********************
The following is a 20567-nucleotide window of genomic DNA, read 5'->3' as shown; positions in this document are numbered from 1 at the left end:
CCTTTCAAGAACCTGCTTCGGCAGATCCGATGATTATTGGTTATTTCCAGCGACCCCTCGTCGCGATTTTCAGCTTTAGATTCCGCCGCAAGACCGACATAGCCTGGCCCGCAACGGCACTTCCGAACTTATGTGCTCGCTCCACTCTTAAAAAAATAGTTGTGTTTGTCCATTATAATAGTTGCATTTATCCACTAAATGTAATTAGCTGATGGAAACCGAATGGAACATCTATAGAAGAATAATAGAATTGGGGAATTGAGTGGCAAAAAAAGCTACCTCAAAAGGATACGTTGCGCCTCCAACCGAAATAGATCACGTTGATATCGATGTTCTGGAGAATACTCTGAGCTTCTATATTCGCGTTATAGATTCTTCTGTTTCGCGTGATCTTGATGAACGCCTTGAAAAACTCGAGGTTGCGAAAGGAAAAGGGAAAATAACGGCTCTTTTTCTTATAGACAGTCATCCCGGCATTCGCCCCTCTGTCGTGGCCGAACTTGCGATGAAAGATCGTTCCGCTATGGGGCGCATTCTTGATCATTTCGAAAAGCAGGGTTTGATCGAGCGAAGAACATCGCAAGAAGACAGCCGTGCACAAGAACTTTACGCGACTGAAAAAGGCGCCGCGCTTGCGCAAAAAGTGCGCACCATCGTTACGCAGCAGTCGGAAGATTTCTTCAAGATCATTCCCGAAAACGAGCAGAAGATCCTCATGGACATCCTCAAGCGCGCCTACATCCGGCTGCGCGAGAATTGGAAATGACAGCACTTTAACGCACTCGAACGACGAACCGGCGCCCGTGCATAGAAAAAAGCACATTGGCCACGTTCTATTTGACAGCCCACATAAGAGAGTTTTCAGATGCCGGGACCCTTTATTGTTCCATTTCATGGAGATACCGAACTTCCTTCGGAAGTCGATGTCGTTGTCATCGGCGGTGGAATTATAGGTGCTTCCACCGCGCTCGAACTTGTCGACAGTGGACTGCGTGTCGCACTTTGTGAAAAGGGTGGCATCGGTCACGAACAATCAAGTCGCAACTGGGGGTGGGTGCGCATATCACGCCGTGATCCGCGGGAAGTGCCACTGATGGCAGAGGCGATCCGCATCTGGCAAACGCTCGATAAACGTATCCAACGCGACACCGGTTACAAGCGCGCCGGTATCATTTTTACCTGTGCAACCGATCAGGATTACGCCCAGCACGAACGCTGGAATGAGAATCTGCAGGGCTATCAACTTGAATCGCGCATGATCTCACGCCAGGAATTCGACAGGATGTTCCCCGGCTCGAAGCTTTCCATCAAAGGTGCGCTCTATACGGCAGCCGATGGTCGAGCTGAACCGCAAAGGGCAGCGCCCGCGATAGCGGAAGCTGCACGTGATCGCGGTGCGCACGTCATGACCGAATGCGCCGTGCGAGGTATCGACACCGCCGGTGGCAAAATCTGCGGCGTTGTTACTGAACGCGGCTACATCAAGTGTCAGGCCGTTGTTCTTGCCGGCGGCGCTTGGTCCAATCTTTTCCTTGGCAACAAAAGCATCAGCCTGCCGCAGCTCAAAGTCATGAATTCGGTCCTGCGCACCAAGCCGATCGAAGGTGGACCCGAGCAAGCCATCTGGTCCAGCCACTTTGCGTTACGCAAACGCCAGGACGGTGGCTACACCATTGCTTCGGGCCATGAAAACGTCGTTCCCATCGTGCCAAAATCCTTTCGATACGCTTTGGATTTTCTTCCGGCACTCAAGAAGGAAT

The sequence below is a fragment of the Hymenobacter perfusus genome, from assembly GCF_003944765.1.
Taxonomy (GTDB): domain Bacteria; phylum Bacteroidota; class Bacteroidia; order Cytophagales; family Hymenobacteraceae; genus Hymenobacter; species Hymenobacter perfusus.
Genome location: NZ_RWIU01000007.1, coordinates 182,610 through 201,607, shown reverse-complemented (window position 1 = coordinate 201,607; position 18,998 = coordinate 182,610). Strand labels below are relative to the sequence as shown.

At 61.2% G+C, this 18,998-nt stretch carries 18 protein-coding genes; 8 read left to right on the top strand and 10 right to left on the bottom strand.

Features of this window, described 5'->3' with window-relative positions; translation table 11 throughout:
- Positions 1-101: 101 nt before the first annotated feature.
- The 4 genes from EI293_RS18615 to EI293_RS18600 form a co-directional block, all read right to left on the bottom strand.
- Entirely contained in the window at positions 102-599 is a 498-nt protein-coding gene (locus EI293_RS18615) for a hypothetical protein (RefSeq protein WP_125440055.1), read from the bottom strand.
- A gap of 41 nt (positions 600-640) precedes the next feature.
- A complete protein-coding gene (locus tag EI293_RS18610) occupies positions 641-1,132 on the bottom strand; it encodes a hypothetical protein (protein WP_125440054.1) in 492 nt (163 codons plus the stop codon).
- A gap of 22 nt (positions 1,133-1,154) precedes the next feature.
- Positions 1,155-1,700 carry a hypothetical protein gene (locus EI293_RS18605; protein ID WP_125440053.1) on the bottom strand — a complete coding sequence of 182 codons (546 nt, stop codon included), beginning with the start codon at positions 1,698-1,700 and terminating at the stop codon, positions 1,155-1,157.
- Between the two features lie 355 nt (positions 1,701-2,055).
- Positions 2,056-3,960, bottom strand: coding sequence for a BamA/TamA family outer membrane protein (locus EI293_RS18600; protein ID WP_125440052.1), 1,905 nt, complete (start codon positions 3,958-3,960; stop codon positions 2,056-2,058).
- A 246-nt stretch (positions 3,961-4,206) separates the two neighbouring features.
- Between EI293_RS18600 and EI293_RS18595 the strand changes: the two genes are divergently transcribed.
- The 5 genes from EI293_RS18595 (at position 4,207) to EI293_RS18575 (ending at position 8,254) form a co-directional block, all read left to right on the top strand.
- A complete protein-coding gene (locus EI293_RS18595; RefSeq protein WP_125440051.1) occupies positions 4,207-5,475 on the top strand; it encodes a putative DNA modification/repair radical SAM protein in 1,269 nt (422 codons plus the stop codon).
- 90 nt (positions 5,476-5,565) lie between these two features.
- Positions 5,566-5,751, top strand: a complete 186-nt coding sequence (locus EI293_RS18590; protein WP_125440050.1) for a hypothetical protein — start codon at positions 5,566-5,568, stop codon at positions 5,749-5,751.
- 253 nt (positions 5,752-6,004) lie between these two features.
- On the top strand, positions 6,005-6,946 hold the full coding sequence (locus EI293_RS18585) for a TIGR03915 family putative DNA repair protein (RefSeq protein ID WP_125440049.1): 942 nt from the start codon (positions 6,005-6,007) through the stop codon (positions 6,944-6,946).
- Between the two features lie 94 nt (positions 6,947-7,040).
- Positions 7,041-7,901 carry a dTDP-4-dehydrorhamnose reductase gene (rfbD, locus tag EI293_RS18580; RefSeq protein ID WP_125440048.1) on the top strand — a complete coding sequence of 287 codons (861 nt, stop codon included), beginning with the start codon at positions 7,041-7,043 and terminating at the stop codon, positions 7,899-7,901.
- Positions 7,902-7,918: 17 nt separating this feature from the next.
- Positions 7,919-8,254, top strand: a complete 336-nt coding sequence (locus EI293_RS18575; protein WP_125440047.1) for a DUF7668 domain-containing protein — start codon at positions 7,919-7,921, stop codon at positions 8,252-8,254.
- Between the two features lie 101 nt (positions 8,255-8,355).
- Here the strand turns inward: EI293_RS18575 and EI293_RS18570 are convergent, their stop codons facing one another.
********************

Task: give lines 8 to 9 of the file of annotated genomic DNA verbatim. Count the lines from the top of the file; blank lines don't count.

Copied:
- Positions 1-101: 101 nt before the first annotated feature.
- The 4 genes from EI293_RS18615 to EI293_RS18600 form a co-directional block, all read right to left on the bottom strand.